I consider myself lucky to be born in the 80s. In school, we still had chalkboards and overhead projectors, and only one computer lab in the Catholic school attended until the 4th grade. That was a city school and part of a well funded parochial system. I remember playing some crazy math games, typing games, and of course, Oregon Trail. In fact the computers were brand new to us and weren't part of a class. We had to stay after school and sign up for a special program. It was filled with kids like me who were eager to learn. (Though I never did learn proper typing technique)
When we moved to the suburbs my grade school didn't have a computer at all. And in fact I didn't use a computer to do research in school until my junior or senior year in high school. And then again there was was computer lab in the library. We of course wasted time looking up the hamster dance.
My friend Lee was the only one that had a cell phone, and most of my friends had pagers. We're talking 98, 99 here. The only reason he had one was for emergencies and it was one of the old motorola flip phones and little antenna.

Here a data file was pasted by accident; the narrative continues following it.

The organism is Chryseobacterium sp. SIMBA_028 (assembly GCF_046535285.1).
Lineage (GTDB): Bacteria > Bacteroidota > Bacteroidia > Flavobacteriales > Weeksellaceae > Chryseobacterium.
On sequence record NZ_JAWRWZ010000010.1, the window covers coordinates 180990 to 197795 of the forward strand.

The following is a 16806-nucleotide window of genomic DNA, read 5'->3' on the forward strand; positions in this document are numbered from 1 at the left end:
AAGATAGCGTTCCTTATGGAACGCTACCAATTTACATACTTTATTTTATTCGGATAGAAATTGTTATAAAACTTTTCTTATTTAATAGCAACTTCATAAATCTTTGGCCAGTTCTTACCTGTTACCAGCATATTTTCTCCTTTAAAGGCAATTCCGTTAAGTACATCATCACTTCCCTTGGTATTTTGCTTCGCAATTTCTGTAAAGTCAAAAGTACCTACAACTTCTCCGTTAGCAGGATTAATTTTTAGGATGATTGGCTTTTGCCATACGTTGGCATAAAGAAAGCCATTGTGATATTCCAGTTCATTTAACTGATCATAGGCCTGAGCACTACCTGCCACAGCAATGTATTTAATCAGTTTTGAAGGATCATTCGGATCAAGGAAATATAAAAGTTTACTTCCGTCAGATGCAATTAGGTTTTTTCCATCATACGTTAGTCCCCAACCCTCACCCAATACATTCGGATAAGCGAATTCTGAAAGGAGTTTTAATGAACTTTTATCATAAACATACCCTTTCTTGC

As a kid I'd never imagine that I could do everything from my phone. Order food, watch crap on the internet, look up dates on Match, or research any dumb fact I could think of from one little device that works anywhere... absolutely insane.
And now it's feasible I could have a robot delivering a shipment of tea ...
It's even more amazing talking to my dad about this stuff. As a kid he'd read Dick Tracy and his little watch had a screen on it that'd do pretty much everything. And I'd watch Star Trek:TNG and their tablets and tricorders did everything...
It's just crazy to think about.
I had pretty much the same experience, but we had computers throughout school and had dedicated classes, which when I now think about it, is a pretty big deal considering it was c. 1991/1992.
If you think about it, there are kids who are born now, and more or less functional where they haven't lived in a world where there aren't smartphones.
I can only imagine what it must be like for my dad....
A lot of the stuff we have now is just mind-blowing, and to think how far technology has come in the last 10 years, it makes you stop and wonder where it will go even in the next 5.
Having spent a brief amount of time as a teacher, and still not yet 30, I'm amazed at some of the skills we learned as children are just not taught today, and this gap only gets larger over time.